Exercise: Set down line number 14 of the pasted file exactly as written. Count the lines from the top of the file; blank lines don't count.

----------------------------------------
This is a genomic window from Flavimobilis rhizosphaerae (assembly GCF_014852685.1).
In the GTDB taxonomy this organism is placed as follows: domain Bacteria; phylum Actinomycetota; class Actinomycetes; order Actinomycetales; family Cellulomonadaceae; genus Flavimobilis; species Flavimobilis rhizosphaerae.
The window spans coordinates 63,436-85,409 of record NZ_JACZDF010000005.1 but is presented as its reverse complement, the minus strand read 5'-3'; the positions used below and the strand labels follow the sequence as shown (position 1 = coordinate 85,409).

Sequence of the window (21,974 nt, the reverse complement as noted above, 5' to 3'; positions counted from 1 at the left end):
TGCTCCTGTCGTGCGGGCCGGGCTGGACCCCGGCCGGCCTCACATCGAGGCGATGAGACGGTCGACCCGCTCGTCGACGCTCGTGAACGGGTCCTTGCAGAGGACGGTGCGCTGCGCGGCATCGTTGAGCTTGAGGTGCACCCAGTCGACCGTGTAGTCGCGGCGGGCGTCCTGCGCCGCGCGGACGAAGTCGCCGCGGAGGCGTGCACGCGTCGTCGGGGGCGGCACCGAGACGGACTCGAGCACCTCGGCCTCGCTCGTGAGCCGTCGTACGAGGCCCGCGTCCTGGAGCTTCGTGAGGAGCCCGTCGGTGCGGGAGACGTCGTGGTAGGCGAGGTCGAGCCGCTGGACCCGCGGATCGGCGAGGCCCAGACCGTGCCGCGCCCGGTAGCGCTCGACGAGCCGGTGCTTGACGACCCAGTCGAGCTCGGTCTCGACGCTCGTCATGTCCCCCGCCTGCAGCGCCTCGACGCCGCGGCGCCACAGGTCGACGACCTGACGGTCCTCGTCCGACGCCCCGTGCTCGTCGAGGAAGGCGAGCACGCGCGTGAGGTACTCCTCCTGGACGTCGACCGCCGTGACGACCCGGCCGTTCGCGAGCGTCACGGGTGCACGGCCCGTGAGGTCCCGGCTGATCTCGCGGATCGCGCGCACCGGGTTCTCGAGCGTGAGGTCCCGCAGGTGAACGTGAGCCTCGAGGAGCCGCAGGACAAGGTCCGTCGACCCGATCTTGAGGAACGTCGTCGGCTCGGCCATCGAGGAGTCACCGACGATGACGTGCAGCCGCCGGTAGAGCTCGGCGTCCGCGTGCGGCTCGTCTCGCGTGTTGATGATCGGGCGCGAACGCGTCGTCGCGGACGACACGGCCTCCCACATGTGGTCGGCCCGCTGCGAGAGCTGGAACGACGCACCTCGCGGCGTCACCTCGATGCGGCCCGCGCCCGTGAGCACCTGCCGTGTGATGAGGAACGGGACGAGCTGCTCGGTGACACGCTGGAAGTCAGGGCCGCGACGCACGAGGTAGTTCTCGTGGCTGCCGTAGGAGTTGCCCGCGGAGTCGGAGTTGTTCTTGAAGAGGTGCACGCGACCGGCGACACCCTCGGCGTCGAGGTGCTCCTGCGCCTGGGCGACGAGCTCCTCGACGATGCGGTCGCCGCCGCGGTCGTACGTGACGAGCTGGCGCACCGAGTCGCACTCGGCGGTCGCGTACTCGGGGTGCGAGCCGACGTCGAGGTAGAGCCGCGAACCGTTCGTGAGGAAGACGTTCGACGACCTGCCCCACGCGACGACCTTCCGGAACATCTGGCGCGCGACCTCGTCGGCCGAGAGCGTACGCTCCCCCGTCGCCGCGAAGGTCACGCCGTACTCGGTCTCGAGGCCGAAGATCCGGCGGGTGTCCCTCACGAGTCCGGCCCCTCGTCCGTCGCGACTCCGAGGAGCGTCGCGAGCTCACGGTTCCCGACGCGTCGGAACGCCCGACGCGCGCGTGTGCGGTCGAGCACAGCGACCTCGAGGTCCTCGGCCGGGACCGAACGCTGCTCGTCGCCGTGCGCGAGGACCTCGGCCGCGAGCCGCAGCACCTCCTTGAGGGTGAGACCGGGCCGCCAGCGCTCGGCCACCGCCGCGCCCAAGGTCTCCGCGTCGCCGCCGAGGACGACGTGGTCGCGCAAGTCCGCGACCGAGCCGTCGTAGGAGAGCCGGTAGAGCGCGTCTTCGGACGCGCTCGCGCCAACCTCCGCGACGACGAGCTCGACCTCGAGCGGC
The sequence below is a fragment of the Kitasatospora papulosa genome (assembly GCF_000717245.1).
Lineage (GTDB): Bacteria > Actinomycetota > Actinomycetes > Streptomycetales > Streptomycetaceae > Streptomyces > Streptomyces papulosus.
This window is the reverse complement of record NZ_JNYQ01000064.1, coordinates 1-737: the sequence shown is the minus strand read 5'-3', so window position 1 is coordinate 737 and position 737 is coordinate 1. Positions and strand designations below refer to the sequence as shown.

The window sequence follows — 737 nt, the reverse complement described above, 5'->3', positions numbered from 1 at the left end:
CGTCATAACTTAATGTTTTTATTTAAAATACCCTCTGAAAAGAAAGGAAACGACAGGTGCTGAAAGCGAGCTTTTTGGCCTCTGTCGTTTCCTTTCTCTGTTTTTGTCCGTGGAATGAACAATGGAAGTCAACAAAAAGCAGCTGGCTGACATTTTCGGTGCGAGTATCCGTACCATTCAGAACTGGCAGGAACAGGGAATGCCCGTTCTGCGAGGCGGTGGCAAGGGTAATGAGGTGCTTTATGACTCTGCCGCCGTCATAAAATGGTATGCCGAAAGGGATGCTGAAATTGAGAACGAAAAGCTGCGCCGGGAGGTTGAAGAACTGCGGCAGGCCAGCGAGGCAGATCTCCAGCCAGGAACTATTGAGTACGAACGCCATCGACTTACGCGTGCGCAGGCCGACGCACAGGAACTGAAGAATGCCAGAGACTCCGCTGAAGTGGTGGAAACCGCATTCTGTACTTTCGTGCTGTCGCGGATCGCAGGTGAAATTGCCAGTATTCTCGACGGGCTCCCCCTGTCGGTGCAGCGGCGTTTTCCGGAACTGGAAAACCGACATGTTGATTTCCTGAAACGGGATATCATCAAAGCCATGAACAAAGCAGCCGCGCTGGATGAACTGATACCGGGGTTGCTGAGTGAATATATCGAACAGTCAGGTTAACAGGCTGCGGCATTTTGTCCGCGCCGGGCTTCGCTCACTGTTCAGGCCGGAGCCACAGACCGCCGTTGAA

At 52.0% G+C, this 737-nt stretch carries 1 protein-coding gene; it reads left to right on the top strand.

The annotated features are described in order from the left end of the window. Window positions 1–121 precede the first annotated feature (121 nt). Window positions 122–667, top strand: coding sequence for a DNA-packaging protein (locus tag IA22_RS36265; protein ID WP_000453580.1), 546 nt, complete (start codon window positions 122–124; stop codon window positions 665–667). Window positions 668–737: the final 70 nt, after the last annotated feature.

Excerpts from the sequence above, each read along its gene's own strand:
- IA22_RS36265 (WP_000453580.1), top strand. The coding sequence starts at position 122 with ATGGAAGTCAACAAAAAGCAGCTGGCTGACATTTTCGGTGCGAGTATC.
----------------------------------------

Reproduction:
- IA22_RS36265 (WP_000453580.1), top strand. The coding sequence starts at position 122 with ATGGAAGTCAACAAAAAGCAGCTGGCTGACATTTTCGGTGCGAGTATC.